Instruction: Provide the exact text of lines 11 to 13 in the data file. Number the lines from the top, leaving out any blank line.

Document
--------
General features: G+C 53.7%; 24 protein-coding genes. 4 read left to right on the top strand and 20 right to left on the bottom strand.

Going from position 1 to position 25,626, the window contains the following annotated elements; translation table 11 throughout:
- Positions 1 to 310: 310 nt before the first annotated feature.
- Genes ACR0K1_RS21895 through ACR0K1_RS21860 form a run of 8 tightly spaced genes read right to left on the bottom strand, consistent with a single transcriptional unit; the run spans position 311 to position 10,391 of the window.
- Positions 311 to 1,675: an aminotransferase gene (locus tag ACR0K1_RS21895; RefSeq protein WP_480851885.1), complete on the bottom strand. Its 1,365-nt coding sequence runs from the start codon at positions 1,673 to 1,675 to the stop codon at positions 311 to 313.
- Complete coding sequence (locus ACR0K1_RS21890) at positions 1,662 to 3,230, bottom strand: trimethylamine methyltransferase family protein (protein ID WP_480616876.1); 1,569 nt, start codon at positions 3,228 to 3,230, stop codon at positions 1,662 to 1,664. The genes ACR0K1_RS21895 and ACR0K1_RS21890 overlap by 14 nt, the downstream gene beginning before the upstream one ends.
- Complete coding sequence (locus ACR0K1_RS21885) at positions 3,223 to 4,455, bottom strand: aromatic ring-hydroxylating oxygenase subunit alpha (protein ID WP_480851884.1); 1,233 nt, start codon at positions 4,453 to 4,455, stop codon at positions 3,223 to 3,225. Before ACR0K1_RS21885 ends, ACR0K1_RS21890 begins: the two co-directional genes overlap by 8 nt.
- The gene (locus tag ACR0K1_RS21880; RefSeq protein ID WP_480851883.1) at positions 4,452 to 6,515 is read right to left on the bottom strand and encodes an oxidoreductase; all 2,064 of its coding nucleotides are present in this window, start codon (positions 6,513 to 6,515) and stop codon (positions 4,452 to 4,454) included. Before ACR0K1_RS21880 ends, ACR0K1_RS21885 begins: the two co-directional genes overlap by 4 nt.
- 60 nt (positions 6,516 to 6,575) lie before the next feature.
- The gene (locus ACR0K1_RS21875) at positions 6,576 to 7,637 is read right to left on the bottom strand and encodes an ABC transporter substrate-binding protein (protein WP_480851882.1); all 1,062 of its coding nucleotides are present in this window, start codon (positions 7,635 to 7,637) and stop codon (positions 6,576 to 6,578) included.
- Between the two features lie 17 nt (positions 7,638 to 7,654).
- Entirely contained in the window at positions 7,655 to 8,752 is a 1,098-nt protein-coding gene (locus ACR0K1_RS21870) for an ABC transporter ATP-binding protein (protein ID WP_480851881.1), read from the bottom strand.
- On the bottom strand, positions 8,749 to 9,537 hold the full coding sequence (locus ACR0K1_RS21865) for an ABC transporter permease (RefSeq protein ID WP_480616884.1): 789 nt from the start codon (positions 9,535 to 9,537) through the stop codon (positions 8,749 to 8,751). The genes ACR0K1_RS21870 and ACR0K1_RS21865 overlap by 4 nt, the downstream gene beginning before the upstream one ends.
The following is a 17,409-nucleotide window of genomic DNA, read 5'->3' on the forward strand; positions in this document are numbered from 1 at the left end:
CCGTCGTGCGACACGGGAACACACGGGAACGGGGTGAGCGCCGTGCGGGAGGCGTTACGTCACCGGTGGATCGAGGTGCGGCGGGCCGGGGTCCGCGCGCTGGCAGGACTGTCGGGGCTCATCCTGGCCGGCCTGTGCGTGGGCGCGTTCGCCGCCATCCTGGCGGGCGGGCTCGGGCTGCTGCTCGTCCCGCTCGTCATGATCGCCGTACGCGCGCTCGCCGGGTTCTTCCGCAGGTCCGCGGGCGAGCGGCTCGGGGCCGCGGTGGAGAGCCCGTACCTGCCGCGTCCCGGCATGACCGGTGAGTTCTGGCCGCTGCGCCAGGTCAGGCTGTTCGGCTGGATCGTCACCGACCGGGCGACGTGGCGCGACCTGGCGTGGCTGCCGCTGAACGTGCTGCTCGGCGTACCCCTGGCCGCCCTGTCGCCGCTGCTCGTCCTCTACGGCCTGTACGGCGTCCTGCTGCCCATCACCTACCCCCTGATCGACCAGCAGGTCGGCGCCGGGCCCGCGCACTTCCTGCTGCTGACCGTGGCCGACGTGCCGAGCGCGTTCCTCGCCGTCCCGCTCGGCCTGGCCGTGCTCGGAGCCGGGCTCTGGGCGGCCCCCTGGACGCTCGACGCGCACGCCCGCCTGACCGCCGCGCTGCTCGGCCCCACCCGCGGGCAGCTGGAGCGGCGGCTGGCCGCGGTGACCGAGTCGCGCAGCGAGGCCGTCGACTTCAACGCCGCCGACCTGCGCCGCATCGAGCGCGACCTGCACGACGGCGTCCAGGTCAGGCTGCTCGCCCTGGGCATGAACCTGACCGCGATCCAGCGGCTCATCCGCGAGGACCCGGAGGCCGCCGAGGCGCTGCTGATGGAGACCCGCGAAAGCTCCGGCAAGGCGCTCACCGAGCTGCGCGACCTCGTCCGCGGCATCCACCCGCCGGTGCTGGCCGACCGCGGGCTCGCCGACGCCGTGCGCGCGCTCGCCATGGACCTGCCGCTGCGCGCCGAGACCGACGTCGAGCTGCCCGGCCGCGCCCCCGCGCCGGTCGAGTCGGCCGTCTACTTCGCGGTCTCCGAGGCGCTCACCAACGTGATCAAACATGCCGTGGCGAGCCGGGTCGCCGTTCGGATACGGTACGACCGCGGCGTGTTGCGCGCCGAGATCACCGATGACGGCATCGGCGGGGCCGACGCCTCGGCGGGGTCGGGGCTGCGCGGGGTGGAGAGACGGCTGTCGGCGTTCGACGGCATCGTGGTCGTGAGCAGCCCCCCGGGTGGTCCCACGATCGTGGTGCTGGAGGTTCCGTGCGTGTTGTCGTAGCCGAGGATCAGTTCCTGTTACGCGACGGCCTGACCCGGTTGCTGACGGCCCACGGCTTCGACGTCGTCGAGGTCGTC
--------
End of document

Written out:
- Between the two features lie 17 nt (positions 7,638 to 7,654).
- Entirely contained in the window at positions 7,655 to 8,752 is a 1,098-nt protein-coding gene (locus ACR0K1_RS21870) for an ABC transporter ATP-binding protein (protein ID WP_480851881.1), read from the bottom strand.
- On the bottom strand, positions 8,749 to 9,537 hold the full coding sequence (locus ACR0K1_RS21865) for an ABC transporter permease (RefSeq protein ID WP_480616884.1): 789 nt from the start codon (positions 9,535 to 9,537) through the stop codon (positions 8,749 to 8,751). The genes ACR0K1_RS21870 and ACR0K1_RS21865 overlap by 4 nt, the downstream gene beginning before the upstream one ends.